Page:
Now, as per Customs, these documents can be collected at the time of pick up or delivery. But obviously this is a headache for courier companies, that have found their own workaround. They simply ask customers to upload their documents to the courier’s website, from where the courier will use them automatically in the future – at least reducing future headaches. This is a streamlining of operations, that makes sense – from the perspective of a courier. A courier is not responsible for national or individual security or rights of citizens. And our country, that claims to want to go digital has no concept of digital security at all beyond the “money” sites as I call them – tax, aadhaar.
As a result, we have a whole horde of foreign companies with databases of valid identification and proofs of addresses complete with email addresses and phone number (required at time of upoading documents) – from which they can also get date of birth. These documents are obviously good enough quality to be able to be printed and used by third parties for KYC. These documents are accessible – at the very least – to call center employees who call you up to discuss them and employees who will print them out from the database, attach them to parcels, take the parcels for customs clearance and perhaps further down the assembly line all the way to your door, including local delivery agents.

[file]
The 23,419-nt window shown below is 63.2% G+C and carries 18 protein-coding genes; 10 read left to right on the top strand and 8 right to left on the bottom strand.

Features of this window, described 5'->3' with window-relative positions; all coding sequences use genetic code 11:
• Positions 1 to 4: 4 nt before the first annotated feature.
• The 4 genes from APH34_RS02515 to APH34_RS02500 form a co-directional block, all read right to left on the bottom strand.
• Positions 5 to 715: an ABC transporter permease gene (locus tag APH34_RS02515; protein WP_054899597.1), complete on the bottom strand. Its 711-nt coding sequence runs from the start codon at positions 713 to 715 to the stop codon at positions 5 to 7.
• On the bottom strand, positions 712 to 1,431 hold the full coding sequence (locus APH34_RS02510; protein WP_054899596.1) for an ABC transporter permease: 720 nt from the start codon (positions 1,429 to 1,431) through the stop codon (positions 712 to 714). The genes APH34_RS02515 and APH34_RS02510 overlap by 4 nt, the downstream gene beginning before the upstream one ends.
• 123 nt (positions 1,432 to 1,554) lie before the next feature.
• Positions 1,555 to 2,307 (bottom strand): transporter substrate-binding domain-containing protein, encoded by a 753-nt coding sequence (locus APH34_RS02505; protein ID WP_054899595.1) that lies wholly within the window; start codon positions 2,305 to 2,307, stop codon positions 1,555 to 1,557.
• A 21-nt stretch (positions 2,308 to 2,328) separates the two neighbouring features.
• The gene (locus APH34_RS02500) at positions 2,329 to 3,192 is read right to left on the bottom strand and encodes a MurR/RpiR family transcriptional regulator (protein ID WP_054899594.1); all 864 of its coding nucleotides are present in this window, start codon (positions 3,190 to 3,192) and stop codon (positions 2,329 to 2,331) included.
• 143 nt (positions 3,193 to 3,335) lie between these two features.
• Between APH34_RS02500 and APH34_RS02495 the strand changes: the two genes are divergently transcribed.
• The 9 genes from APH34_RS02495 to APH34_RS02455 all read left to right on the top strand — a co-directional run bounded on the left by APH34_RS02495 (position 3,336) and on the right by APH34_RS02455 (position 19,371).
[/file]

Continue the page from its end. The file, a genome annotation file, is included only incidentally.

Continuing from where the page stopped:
Now, what sort of security problems could be possible because of this?
At the point of the database
Call center employees, people taking print outs or such all the way to your door are unlikely to be highly skilled employees. They are necessary in large numbers. It is unclear what sort of screening procedures happen for them to be entrusted with such data.
Corrupt employees could easily sell identification documents of real people for money. Something like this has the potential to sit nicely on a DVD to go to the highest bidder.
Spy agencies could use such data for various purposes against Indian interest, including the basis of new fake identities. All it takes is one driving licence or passport to rent a place and become a local in a new place and get pretty much any document and begin a brand new life and toss the photocopy of the passport away on getting their new driving licence or whatever. Would be a pretty handy “Shopping mall of documents” to check out which customer of the courier company had photo identification that best suited the agent they were planting.
Given that the records would also come with email addresses and phone numbers with a good chance of being linked to the documents, the possibilities increase. Consider for example a person walking into a mobile provider’s showroom asking for “his” SIM to be blocked and providing alternative documents to get a new SIM. If the address proof is a bank statement, for banks where customer ID is the login, should be a simple matter to reset password with a new SIM. Not to mention a list of people using international couriers is an automatic list of people extremely likely to be using electronic payments, to be from the rich and upper classes.